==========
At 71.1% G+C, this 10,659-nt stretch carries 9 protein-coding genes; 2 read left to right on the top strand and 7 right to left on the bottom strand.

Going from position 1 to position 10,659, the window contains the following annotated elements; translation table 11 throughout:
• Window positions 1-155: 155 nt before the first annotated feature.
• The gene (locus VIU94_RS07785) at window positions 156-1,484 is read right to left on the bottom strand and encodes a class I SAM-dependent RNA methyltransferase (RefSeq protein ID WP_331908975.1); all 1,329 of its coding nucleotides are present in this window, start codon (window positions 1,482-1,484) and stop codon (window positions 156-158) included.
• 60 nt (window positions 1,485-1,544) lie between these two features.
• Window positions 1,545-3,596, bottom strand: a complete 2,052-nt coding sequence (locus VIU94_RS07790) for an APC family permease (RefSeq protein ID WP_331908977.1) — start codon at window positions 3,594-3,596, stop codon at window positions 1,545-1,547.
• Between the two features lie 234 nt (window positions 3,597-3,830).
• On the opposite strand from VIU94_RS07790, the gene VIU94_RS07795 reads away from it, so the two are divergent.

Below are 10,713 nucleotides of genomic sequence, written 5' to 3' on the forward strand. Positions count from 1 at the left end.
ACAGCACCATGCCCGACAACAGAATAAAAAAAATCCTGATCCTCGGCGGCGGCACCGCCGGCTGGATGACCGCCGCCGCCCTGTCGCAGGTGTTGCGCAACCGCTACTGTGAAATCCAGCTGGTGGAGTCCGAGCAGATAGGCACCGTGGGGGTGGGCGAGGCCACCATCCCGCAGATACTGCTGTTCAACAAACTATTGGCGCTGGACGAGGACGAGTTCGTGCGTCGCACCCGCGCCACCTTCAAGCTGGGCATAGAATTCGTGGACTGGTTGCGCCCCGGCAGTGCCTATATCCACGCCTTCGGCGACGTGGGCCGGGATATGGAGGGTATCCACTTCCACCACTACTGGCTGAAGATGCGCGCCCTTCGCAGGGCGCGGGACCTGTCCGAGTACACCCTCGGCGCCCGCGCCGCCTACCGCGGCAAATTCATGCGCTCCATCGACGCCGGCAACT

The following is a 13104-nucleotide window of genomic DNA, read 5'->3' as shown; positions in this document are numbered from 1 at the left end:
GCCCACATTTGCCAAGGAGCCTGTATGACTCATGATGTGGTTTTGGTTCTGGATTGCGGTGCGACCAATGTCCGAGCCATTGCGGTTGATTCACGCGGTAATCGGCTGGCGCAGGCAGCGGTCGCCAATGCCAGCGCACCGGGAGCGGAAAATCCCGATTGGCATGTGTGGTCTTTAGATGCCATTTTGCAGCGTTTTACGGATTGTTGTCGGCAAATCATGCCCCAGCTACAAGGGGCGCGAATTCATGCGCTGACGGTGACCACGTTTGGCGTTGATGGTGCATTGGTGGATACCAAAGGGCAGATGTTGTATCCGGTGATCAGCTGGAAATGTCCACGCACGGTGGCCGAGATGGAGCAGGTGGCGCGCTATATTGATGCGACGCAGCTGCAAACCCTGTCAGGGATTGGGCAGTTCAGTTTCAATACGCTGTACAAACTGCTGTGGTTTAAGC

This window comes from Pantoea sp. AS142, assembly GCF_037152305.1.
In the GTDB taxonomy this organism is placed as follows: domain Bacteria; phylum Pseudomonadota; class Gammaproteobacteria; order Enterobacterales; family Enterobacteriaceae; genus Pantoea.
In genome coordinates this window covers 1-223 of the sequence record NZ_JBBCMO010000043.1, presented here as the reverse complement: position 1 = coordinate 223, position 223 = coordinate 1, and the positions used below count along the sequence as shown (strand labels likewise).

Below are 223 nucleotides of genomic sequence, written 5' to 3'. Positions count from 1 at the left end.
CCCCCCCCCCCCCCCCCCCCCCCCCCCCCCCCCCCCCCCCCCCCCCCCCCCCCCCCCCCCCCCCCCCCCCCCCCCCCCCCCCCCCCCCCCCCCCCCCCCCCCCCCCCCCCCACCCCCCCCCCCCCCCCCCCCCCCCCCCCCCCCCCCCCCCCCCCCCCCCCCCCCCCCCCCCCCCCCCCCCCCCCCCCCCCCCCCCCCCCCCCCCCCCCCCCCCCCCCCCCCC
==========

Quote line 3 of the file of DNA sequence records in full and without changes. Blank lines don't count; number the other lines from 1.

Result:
• Window positions 1-155: 155 nt before the first annotated feature.